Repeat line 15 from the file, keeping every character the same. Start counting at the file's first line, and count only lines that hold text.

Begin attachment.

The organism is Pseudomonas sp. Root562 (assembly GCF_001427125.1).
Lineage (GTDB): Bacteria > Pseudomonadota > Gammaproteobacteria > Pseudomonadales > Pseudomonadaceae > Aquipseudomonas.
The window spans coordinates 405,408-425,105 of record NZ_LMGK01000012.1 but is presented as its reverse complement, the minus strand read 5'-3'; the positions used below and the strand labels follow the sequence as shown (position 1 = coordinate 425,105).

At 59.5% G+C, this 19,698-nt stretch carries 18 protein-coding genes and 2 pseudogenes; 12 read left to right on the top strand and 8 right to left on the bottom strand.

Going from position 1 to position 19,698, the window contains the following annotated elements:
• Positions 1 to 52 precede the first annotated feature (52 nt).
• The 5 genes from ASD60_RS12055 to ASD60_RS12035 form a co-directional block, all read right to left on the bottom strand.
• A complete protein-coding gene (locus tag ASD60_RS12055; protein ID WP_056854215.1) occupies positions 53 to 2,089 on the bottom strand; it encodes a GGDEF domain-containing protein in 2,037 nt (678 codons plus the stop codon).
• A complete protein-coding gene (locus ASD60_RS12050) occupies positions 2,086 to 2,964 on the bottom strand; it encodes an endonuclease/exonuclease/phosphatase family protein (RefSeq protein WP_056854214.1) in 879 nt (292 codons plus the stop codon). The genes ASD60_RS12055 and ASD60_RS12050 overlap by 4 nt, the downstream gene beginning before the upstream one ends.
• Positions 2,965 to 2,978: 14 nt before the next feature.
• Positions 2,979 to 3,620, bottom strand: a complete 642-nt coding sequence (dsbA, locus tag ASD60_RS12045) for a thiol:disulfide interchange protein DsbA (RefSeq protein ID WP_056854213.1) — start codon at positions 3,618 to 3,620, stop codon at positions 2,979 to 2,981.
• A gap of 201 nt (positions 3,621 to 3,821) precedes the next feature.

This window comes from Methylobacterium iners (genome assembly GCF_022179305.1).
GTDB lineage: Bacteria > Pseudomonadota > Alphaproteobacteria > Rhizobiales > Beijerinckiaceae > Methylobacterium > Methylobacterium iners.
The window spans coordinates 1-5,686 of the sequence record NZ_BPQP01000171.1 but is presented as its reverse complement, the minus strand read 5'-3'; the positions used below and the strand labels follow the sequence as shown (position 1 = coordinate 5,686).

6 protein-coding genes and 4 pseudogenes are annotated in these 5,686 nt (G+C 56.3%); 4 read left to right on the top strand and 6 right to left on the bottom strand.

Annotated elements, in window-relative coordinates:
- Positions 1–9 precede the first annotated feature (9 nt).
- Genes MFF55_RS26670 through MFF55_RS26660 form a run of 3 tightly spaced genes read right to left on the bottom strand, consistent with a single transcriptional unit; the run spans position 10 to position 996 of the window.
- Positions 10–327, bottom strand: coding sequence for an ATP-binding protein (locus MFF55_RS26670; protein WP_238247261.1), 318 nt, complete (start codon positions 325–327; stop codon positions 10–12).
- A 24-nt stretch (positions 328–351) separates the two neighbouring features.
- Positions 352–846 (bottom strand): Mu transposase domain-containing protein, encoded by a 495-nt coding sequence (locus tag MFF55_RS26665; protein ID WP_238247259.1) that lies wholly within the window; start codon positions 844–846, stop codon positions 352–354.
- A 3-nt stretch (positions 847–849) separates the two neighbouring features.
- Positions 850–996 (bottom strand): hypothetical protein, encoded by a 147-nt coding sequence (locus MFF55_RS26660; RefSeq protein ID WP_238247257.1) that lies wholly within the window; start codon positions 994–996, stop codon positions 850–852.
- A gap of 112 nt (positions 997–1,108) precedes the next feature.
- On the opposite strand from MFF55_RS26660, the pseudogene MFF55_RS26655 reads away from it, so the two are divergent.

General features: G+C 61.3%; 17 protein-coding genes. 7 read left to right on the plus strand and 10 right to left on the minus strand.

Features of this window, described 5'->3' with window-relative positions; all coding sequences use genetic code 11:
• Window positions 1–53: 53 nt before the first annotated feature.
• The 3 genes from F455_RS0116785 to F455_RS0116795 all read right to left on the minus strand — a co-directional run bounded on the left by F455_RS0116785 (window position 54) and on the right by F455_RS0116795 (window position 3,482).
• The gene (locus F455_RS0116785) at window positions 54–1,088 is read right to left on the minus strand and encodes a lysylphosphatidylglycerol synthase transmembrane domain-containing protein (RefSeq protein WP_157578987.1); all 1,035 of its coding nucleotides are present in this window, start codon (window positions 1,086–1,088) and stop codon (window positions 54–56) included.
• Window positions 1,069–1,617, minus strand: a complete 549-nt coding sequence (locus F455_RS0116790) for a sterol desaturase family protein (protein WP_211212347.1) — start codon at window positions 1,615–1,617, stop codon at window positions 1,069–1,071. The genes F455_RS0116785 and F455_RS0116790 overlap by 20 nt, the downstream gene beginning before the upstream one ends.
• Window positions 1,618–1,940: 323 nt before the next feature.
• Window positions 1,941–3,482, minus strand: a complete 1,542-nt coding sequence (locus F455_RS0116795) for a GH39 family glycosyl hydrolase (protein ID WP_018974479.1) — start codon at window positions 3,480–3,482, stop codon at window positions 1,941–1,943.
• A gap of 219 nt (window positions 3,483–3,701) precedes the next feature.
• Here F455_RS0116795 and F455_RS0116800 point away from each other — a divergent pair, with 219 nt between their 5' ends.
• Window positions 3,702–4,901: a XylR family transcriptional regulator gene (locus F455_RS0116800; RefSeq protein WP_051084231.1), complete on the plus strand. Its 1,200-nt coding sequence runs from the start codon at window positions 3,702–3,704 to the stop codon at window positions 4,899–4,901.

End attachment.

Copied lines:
The window spans coordinates 1-5,686 of the sequence record NZ_BPQP01000171.1 but is presented as its reverse complement, the minus strand read 5'-3'; the positions used below and the strand labels follow the sequence as shown (position 1 = coordinate 5,686).